• Recently on the AZT, I tried to optimize some different cable setups, and the new adapter added strain to the Lixada panel, creating too much torque and ultimately damaging the USB-A output plug ~50 miles in. I taped it and had a very finicky panel for the next 650 miles before abandoning it at the Grand Canyon.

Given these experiences, I’ve done a lot of work optimizing the weight and setup configuration to actually address the durability concern. u/liveslight has a great video of various setups, but the durability concern is not given adequate attention. It’s not as large of a concern for shorter hikes.

My Optimized Setup

Photos can be found here

  • Lixada-equivalent panel. Handle cutoff + CCF (3.6 oz)
  • Nitecore NL2150RX (2.65 oz)
  • 2.5mm Shock Cord and Locks (0.30 oz)
  • USB-C Cable and angle adapters (0.65 oz)

Total: ~7.2 oz (can be lowered/raised a bit with different Lixada tolerances, USB-C cables/adapters, and shock cord/locks)

There is allegedly a 18650 (NL1835RX) USB-C cell that Nitecore has. I can’t find it for purchase except on Alibaba/questionable sites. I estimate this cell, if it really exists, weighs around 1.82 oz, reducing the total weight to 6.37 oz, significantly beating the competition.

The competition:

  • NB10000 Power Bank + equivalent USB-C Cable (5.7 oz)
  • Anker Nano 511 (1.4 oz)

Total: ~7.1 oz

(Note*: I actually end up using a much longer cord with the NB10000 setup, weighing around 1.5 oz, so that I can use my phone while I charge it in towns. This is an additional 1.15 oz hit over the cord I otherwise feel comfortable using with the solar setup alone. I have not included this larger cord in the 7.1 oz weight listed above*)

Feature Discussion and “hacks”

The Lixada panel

it is a very durable, reliable panel. It does not put out power at 10 watts, but you can anticipate reliable wattage in the 2-4 watt range in the American West. The Nitcore 5000 mAh power bank is an 18 Wh cell, which means it will take about 5-9 hours to fully charge the power bank using the solar panel. That means that after one day of hiking in the American west you will typically have significantly more power available for your needs than if you running the NB10000 (one 5000 mAh cycle + 1 charge).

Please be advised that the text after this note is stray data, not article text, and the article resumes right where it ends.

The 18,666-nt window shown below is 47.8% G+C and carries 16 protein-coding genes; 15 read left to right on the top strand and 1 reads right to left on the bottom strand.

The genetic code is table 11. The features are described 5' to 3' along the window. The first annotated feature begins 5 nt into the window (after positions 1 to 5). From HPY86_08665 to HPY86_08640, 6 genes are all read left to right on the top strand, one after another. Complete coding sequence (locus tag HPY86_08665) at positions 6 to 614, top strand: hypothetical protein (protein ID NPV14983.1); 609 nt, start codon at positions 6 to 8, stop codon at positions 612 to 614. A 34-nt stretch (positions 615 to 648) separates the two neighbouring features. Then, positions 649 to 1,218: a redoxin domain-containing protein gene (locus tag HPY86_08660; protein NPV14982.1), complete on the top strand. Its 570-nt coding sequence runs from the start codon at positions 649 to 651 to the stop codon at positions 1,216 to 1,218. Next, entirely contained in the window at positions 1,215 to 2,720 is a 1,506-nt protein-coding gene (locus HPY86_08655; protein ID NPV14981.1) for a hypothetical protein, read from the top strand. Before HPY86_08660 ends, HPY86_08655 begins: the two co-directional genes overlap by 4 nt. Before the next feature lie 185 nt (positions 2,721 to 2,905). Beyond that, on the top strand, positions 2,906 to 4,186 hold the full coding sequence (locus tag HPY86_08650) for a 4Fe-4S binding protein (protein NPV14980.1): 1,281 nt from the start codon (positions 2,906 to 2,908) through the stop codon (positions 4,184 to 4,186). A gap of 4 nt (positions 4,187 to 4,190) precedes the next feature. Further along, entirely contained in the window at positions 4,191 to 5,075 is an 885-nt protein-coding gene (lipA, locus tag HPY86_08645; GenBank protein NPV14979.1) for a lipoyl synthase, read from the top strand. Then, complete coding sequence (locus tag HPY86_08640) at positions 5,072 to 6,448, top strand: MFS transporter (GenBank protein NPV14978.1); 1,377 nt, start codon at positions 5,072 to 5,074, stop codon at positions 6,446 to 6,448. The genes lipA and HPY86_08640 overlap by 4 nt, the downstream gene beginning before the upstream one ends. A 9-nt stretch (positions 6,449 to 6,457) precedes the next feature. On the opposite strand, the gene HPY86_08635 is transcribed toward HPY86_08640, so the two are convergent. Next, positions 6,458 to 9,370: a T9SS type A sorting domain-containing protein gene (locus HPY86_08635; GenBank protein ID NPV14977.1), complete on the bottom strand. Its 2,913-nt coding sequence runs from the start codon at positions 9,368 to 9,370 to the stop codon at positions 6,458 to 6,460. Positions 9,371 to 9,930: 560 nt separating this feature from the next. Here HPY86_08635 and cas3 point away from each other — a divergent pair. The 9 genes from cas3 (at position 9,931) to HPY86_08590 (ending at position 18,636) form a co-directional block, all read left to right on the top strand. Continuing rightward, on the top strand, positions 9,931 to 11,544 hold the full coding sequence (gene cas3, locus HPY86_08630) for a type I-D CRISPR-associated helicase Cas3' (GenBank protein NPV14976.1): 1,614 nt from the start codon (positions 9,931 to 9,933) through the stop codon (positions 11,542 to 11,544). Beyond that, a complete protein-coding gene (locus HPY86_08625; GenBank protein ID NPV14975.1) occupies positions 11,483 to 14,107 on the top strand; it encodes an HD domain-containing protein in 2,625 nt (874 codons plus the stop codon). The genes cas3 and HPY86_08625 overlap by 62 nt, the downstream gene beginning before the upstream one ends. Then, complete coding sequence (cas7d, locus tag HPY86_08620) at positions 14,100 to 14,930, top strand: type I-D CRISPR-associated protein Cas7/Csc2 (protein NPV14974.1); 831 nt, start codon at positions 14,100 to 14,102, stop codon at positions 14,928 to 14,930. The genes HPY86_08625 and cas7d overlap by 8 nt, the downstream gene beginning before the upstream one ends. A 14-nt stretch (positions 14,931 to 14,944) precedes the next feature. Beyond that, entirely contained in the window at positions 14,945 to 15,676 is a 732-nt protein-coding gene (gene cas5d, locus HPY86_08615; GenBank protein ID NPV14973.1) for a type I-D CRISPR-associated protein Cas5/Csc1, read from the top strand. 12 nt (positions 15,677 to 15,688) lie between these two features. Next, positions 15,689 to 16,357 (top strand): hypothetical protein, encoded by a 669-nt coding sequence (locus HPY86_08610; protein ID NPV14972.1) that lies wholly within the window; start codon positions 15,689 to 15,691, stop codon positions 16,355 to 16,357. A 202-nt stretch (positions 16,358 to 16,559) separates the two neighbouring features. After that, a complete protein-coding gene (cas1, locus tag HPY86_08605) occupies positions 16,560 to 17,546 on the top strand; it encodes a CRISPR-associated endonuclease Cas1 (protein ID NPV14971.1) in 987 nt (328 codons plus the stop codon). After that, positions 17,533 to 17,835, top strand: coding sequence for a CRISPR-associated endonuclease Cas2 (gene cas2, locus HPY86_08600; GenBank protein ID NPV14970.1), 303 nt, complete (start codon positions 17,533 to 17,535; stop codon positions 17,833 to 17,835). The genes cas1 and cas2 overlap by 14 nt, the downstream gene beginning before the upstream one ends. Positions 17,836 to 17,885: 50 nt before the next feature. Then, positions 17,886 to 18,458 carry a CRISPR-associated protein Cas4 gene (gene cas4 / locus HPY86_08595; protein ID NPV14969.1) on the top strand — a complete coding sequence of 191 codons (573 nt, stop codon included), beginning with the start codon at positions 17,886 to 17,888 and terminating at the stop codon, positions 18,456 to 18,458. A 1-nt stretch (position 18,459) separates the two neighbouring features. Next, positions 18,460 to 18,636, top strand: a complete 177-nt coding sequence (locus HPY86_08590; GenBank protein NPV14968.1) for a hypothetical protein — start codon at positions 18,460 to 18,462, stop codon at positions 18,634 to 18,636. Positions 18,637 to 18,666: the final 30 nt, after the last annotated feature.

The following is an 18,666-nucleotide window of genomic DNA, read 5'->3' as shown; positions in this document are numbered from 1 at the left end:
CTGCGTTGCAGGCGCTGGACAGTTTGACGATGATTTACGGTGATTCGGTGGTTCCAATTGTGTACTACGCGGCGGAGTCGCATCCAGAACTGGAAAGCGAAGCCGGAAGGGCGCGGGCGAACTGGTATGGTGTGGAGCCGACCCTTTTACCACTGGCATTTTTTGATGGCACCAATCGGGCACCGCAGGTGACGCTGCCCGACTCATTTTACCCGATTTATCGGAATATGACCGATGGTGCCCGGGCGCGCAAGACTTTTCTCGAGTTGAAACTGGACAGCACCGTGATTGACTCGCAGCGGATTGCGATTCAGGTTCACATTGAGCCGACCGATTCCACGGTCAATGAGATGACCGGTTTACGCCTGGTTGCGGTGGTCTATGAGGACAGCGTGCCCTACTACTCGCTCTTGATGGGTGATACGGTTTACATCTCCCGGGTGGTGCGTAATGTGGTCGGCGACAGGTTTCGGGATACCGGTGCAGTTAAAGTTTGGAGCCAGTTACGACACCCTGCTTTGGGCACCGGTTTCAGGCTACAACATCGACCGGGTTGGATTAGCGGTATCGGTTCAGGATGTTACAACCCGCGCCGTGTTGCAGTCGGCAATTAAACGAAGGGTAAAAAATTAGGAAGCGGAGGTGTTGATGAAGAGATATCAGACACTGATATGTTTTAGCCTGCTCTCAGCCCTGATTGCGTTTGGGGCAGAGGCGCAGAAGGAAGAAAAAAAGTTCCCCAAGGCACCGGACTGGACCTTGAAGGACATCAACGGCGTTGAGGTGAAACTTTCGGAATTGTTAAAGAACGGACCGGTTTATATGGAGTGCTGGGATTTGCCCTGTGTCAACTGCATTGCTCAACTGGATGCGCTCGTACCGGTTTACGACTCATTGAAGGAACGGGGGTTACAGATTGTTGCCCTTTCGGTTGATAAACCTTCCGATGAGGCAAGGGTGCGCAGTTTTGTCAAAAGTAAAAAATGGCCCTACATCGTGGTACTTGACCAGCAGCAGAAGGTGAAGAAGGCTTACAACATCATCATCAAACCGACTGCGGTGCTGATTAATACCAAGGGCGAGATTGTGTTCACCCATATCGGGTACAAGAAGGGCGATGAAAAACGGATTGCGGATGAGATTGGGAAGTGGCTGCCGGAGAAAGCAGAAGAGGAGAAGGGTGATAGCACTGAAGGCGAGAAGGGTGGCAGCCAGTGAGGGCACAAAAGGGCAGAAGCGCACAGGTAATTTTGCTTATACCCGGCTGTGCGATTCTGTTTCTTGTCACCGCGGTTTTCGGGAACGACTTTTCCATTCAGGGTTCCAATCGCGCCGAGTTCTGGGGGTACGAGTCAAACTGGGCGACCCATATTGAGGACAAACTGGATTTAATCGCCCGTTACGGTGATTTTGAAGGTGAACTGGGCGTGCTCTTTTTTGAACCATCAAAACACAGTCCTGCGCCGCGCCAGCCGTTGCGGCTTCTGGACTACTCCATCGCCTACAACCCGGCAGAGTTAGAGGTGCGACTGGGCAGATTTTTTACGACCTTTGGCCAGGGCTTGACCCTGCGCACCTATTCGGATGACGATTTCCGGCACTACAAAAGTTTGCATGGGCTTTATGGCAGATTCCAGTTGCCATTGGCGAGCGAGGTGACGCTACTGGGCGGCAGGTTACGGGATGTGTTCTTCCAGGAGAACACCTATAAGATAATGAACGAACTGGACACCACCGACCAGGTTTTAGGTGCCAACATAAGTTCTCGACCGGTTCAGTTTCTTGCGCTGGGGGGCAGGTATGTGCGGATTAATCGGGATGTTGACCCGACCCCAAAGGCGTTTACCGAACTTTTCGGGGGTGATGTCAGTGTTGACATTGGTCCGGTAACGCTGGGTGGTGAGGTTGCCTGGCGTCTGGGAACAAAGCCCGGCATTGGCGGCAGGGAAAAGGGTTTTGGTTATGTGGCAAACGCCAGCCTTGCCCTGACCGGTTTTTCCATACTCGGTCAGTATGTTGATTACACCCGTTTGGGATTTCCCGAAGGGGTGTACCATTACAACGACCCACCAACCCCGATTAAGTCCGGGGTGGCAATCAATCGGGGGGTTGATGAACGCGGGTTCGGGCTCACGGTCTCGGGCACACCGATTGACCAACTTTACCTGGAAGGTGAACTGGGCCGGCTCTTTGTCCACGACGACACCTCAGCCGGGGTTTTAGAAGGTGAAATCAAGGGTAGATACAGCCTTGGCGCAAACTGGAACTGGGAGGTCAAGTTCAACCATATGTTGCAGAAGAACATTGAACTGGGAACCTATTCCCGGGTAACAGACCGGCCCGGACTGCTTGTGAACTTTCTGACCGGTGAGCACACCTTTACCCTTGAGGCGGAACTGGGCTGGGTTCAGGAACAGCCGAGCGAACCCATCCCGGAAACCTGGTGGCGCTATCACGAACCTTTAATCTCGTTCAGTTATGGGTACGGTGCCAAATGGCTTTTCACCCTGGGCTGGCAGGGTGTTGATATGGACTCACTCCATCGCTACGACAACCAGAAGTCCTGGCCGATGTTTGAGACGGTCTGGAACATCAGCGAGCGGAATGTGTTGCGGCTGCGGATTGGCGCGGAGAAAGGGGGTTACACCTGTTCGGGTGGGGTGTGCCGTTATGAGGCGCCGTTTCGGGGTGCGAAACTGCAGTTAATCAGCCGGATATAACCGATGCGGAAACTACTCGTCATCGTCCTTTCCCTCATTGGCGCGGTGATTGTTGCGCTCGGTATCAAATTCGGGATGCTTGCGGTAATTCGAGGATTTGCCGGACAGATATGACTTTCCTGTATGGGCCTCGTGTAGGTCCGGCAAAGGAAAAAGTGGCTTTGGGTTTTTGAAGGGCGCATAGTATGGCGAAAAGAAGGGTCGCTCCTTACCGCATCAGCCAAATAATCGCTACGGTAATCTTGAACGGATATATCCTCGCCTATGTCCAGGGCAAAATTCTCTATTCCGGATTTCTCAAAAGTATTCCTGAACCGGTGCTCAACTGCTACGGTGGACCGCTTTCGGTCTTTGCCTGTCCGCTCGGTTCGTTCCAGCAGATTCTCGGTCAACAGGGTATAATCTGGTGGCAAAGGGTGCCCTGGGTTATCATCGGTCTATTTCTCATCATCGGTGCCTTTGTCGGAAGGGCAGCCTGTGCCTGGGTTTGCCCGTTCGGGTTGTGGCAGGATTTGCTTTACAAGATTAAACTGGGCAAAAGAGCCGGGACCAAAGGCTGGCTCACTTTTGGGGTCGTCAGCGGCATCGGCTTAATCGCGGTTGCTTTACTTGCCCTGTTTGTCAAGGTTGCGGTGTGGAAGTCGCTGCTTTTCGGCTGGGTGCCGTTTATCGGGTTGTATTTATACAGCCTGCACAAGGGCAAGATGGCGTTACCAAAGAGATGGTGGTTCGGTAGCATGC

There is some variability in the Lixada panels due to shipments coming from different manufacturers in China. I recently bought a new one from Aliexpress that ended up being slightly heavier than my old panel (3.75 oz vs 3.54 oz). After cutting off the handle with a skillsaw, it came to 3.6-ish oz. I have another panel coming from a different Aliexpress shipper that I expect to be around 3.4 oz (less plastic), further reducing the setup’s weight compared to NB10000.

The Nitecore NL2150RX

This is the new piece of kit that really brings everything together. You no longer need a 21700/18650 cell charger, and the NL-RX “power bank” is close to the most minimalist “power bank” you can find, being little more than a cell. Because it’s now running USB-C, you no longer will need to unplug/re-plug the USB-C cable into the battery to charge your phone. You can just unplug the USB-C cable from the panel, and plug it directly into your phone (why I’ve used a slightly longer USB-C cable).

Shock Cord and Locks

I purchased 2.5 mm shock cord and barrel locks from ropeandcord.com — this is just about the smallest gauge cord that will reliably hold the battery in place, and keep the panel pretty stable on your pack without needing to worry about things.

USB-C Cable and angle adapters

This is key. You need to reduce strain points for the solar panel setup to reduce failure risks. To reduce strain at the USB-C socket on the NL2150RX, I got a right-angle adapter. This adapter enhances durability substantially, as there will be no plug sticking out orthogonally to the body of the battery. It can now lay flat, and there is a much smaller lever arm (torque is reduced) at the USB-C socket.

Similarly, I got a 180-degree, U adapter that goes from USB-A to USB-C. I think a better adapter can be found compared to the ones I bought.